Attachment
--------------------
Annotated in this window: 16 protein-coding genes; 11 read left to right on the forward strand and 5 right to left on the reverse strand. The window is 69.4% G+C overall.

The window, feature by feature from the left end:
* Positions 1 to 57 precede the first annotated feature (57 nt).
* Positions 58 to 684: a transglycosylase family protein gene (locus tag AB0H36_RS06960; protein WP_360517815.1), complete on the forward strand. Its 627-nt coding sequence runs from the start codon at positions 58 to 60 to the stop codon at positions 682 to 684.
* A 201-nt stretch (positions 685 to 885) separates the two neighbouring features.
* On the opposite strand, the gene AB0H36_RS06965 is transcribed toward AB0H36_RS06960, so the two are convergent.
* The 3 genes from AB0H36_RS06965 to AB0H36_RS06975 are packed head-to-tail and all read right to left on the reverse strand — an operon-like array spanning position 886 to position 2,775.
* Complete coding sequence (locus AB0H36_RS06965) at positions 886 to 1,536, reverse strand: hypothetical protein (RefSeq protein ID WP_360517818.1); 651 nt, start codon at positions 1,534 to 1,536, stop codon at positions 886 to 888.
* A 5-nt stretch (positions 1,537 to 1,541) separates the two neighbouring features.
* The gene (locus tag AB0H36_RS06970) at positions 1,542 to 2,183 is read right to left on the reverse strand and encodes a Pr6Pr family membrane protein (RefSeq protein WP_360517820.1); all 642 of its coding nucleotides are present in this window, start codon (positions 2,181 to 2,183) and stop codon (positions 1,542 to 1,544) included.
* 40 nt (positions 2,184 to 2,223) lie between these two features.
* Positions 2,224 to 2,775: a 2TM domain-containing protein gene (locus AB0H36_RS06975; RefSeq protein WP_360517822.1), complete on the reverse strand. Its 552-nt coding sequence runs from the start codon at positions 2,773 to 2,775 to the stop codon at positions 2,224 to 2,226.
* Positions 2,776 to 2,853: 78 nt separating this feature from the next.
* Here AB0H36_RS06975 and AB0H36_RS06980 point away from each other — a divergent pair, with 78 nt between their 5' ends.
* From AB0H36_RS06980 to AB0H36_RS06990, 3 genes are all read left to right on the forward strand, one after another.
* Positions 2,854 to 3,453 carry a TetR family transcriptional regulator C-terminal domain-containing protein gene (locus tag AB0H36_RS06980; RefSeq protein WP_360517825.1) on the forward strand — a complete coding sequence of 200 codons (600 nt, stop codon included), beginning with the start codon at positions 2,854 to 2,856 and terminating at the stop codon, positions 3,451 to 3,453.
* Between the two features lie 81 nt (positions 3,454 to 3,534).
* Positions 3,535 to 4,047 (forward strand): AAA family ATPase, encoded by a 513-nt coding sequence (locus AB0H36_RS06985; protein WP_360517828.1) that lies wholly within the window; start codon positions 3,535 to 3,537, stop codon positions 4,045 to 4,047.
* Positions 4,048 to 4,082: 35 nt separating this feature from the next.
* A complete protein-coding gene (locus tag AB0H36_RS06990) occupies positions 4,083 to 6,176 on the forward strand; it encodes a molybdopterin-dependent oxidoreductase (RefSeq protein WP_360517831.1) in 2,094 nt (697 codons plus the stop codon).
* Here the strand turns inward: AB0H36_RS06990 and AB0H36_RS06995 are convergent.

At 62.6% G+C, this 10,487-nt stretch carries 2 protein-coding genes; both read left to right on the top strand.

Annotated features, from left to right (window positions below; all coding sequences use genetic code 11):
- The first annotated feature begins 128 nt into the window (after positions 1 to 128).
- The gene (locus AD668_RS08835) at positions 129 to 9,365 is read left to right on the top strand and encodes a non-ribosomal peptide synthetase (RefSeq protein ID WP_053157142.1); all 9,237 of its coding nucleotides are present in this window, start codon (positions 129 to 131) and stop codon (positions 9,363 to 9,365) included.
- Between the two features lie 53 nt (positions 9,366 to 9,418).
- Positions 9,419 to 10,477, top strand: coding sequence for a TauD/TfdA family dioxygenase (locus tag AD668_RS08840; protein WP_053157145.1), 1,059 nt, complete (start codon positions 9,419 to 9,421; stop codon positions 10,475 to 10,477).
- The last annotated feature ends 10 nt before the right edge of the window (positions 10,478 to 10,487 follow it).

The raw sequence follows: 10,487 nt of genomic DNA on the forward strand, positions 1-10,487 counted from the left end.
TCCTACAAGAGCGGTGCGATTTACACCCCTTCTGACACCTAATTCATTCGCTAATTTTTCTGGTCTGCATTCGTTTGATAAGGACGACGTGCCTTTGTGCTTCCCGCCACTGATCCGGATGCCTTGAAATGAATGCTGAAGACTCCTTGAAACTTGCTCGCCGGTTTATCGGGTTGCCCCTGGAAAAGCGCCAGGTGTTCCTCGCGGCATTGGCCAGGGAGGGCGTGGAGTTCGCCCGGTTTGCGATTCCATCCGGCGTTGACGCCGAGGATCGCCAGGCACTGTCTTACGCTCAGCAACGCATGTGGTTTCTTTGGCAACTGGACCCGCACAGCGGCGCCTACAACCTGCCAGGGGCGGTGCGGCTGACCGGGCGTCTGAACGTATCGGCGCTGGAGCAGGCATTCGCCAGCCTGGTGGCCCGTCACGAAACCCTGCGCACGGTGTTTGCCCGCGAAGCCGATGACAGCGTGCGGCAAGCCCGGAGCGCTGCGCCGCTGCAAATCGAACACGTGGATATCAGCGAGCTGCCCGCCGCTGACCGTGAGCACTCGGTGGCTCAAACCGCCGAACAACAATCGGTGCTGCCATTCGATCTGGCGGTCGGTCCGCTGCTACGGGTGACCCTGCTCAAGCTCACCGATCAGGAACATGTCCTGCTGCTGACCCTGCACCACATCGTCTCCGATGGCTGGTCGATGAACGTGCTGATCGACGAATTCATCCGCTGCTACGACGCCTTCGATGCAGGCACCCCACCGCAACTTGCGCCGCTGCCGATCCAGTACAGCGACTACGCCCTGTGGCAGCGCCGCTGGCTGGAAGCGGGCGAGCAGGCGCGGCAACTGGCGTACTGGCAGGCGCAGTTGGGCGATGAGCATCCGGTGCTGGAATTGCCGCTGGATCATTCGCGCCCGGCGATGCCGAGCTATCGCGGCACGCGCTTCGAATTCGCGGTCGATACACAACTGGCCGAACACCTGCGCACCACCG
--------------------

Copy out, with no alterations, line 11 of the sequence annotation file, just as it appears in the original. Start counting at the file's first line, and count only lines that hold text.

* 40 nt (positions 2,184 to 2,223) lie between these two features.